<p style="text-align:justify;"Mobile Suit Gundam is as much a political story as it is one of action-packed warfare. The series’ antagonists, the Principality of Zeon, aren’t your usual evil empire or mustache-twirling villains. They’re people just as much as Amuro and his friends among the Earth Federation, with all of the shades of gray found in people of the real world. Viewers will often identify with Zeon soldiers just as much as Federation forces, and allegiances within those groups shift and change over the course of the series. In fact, one of the Gundam franchise’s most beloved characters is Char Aznable, and he’s the “bad guy” in this series.

Enough about the characters and story! Equally important to the series’ legacy, if not more so, is the mighty RX-78-2 Gundam itself. For that, we have mechanical designer Kunio Okawara to thank. The Gundam’s design still holds a ton of weight after all of these years; most obviously because its hallmarks continue to appear on every Gundam that has followed it, across the franchise’s many different universes. The Gundam’s head more than anything else is its defining characteristic, from the iconic V-fin to the unique faceplate and pronounced chin. The classic red/blue/white/gold color scheme often appears on the protagonist’s Gundam in subsequent series. Other distinctive bits of the design include its shield and beam saber; sure, the latter could be seen as a Star Wars homage, but they make perfect sense for close combat amongst heavily armored mobile suits. Plus, beam sabers and similar weapons operate on slightly different principles in the Gundam universe. (Not to mention being a hell of a lot bigger.)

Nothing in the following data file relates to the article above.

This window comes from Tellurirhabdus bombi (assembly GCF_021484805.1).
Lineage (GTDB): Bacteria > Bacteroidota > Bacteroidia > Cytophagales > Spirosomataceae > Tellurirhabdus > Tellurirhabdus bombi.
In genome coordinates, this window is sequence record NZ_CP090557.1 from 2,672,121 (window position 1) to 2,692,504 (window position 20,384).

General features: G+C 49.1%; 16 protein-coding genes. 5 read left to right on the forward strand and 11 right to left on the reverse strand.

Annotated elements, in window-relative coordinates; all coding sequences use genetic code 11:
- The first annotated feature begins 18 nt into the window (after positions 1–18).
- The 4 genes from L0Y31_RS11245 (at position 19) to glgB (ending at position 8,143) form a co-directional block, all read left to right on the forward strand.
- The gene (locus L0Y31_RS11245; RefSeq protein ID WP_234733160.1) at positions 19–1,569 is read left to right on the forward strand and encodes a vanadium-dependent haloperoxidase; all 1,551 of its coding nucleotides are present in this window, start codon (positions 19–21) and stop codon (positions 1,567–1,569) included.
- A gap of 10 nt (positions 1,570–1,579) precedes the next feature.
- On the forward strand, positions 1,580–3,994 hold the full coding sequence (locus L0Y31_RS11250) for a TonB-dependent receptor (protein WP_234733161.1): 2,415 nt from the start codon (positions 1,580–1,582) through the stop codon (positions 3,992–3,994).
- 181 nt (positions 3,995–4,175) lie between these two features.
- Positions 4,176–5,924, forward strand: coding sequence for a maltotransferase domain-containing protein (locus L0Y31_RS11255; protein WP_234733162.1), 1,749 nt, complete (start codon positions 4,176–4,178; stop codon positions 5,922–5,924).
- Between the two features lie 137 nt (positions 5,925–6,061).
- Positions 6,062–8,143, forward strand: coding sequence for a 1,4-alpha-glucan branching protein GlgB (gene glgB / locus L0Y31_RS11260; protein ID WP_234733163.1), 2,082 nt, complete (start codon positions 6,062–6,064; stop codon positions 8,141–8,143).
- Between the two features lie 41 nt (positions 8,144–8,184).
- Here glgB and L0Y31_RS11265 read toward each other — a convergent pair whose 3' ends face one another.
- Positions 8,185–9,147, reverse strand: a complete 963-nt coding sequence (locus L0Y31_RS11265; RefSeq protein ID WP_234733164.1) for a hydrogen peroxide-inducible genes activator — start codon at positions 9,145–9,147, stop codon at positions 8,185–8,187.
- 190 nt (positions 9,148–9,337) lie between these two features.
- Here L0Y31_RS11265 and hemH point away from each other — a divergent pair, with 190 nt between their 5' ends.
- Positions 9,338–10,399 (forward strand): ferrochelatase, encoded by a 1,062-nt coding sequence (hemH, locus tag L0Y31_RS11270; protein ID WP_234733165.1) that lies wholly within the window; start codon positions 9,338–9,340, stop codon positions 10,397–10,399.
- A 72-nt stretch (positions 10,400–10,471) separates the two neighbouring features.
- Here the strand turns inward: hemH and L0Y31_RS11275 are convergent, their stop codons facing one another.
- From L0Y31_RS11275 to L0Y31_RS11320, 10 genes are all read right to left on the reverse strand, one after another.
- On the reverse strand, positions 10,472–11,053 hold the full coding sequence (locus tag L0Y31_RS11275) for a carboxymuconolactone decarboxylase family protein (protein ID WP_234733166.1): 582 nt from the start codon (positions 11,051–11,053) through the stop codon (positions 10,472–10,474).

Japanese engineers even built a fullsize replica of the original Gundam for its 30th anniversary in 2009. (You can see a photo taken by my brother during a trip to Gundam Front Tokyo last year on the Haro’s Hangar splash page.) They say it’s just a statue, albeit one with moving parts and lights. But I’ve got a feeling that if a calamity struck, a JSDF pilot is ready to jump into the cockpit and kick some ass.

But I digress.